The question, above all, is not whether the boom will end, since it must, but how. Will real prices stabilise, or fall? I suspect that the answer will indeed be the latter. But, as the study notes, nobody can possibly know when or by how much.

:)

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......None the less, the conclusion is clear: what we are seeing is, in significant measure, an overshoot of fundamentals, in which house prices are being lifted by their own bootstraps. In other words, people now buy houses at historically unprecedented prices because experience has taught them to expect those prices to go ever higher. This analysis then depends on the assumption that expectations are "adaptive": instead of expecting prices to fall when they have risen, people expect them to rise still further......

....The question, above all, is not whether the boom will end, since it must, but how. Will real prices stabilise, or fall? I suspect that the answer will indeed be the latter. But, as the study notes, nobody can possibly know when or by how much.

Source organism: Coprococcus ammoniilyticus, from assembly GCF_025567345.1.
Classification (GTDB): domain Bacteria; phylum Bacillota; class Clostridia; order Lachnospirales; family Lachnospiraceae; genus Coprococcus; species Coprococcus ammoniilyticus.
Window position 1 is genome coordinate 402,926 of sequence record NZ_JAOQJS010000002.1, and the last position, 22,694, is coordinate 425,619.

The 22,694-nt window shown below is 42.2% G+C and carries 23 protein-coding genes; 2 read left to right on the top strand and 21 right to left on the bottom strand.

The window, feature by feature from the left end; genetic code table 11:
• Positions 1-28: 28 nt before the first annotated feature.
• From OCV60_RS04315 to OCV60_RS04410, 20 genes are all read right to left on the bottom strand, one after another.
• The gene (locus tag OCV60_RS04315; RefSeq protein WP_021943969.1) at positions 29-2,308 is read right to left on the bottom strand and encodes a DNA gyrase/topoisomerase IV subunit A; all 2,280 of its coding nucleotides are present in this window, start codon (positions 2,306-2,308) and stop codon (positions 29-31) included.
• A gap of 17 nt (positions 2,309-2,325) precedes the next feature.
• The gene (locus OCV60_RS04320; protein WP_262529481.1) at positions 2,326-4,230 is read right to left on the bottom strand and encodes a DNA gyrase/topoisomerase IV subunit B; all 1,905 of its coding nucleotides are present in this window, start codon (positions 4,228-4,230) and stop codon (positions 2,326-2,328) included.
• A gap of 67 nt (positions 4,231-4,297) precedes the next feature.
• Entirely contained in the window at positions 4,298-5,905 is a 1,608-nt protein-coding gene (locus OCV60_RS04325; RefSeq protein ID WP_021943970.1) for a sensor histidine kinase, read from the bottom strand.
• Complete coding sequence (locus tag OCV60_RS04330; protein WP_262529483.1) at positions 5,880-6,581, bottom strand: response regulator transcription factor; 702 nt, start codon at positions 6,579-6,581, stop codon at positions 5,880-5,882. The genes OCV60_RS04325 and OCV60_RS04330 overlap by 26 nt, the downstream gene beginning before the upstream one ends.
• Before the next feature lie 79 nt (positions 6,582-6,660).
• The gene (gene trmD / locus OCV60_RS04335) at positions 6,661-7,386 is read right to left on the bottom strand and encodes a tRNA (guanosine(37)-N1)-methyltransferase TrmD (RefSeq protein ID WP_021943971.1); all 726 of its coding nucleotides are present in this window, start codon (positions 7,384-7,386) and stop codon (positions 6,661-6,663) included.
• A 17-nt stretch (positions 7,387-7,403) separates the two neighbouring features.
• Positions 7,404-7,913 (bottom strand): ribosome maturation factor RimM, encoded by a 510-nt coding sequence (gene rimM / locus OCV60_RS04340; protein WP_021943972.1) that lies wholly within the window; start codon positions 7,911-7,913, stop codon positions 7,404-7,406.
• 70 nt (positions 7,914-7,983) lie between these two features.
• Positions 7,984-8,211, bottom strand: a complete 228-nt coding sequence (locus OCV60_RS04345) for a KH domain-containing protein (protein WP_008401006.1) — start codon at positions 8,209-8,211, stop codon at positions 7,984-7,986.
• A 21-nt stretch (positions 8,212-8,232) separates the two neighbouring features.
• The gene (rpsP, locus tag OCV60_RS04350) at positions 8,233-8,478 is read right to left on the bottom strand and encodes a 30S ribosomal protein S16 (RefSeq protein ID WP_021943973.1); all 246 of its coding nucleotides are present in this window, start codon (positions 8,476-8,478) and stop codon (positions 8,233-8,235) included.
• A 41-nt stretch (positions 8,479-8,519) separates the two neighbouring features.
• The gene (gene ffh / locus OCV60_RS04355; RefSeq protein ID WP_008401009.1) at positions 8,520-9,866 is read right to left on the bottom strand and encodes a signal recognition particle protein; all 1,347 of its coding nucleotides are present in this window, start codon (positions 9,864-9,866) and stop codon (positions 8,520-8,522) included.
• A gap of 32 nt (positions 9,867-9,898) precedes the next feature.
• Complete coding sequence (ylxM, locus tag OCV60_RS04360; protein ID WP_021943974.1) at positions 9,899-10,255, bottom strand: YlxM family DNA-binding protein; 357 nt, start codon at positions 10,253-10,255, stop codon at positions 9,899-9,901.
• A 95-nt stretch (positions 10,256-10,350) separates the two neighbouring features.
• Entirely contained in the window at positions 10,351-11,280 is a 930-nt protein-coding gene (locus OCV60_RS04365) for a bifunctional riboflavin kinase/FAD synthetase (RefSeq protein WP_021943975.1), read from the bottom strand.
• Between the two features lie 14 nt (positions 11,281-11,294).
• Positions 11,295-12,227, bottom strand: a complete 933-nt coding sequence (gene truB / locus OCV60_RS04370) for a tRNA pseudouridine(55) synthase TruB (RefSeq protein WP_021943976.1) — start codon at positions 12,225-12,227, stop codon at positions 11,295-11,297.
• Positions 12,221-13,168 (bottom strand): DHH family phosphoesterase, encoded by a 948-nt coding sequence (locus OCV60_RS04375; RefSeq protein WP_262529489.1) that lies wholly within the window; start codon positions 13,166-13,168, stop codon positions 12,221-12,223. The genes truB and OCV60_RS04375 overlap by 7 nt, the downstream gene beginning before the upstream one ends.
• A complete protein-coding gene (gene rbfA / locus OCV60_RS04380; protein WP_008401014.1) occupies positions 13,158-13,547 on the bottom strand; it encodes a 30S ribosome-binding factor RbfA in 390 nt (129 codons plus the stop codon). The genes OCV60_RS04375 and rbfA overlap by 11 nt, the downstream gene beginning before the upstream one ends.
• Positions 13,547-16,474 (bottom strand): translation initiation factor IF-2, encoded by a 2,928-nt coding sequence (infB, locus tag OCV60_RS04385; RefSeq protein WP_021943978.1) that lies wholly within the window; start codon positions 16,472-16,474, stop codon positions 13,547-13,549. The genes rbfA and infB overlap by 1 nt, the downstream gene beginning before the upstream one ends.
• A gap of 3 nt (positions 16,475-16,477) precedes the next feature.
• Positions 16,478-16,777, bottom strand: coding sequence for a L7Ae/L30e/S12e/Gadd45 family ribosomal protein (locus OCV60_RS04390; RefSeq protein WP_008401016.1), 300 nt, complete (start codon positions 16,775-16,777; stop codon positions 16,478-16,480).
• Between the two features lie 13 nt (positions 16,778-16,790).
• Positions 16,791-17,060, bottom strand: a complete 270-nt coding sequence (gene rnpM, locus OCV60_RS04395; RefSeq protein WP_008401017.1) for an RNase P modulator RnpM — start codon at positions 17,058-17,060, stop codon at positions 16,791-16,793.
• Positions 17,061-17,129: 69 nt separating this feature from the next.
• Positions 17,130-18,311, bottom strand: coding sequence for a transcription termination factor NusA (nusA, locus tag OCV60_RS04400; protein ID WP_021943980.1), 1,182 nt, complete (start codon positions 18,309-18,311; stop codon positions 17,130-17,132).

:mellow:

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The big point is that higher house prices cannot make society as a whole better off. They merely redistribute income from the young to the old, which is socially destructive. If, in addition, there is an element of overshooting, that will prove particularly costly to those who turn out, retrospectively, to have bought at the peak. For these hapless people, it would be far better if price overshooting had never happened.

love it!

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Given this, what are we to make of a prediction that "sharp falls in real house prices may not come for a year or so, but come they probably will" (emphasis in original)? We should take it seriously, particularly since David Miles of Morgan Stanley, the lead author of the report in question ("UK Housing: how did we get here?"), is an erstwhile adviser on housing finance to Gordon Brown.

Now that is a timeframe I can work with........ :):)B)